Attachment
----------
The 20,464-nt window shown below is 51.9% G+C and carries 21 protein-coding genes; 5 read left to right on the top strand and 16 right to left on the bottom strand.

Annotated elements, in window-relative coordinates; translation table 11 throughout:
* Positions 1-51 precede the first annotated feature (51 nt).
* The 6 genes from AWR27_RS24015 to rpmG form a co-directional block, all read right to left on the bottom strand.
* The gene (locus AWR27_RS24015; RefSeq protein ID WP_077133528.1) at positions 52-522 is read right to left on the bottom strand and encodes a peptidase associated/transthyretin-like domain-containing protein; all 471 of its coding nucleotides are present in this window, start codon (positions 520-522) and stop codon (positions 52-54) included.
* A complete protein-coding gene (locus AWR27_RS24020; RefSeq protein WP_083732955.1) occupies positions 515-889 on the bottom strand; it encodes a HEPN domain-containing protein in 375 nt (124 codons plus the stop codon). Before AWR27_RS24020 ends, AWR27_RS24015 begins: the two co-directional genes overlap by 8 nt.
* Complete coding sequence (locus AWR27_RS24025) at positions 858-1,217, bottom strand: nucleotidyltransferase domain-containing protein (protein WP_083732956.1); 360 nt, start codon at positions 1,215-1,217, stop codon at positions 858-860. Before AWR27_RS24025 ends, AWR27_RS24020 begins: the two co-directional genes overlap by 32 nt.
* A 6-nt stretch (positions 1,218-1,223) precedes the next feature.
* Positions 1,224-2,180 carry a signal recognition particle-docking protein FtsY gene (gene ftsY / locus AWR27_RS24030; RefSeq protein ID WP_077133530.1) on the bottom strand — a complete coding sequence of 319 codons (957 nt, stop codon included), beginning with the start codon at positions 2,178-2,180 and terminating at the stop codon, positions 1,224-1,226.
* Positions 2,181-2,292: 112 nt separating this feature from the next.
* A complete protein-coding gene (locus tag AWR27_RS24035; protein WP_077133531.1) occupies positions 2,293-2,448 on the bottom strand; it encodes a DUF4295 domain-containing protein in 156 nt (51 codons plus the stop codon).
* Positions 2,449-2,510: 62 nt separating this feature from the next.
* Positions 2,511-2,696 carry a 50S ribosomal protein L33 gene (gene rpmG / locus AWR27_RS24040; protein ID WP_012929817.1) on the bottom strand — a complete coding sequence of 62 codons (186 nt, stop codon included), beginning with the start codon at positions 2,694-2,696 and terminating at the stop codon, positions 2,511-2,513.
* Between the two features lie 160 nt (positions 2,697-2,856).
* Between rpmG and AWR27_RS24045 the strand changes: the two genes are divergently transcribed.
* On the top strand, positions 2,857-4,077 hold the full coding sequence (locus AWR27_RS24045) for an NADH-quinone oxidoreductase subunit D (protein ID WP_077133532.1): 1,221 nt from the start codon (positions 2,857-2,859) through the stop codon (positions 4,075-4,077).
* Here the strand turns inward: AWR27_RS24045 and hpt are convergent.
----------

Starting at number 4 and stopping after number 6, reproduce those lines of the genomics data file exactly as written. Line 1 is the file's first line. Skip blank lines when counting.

* The 6 genes from AWR27_RS24015 to rpmG form a co-directional block, all read right to left on the bottom strand.
* The gene (locus AWR27_RS24015; RefSeq protein ID WP_077133528.1) at positions 52-522 is read right to left on the bottom strand and encodes a peptidase associated/transthyretin-like domain-containing protein; all 471 of its coding nucleotides are present in this window, start codon (positions 520-522) and stop codon (positions 52-54) included.
* A complete protein-coding gene (locus AWR27_RS24020; RefSeq protein WP_083732955.1) occupies positions 515-889 on the bottom strand; it encodes a HEPN domain-containing protein in 375 nt (124 codons plus the stop codon). Before AWR27_RS24020 ends, AWR27_RS24015 begins: the two co-directional genes overlap by 8 nt.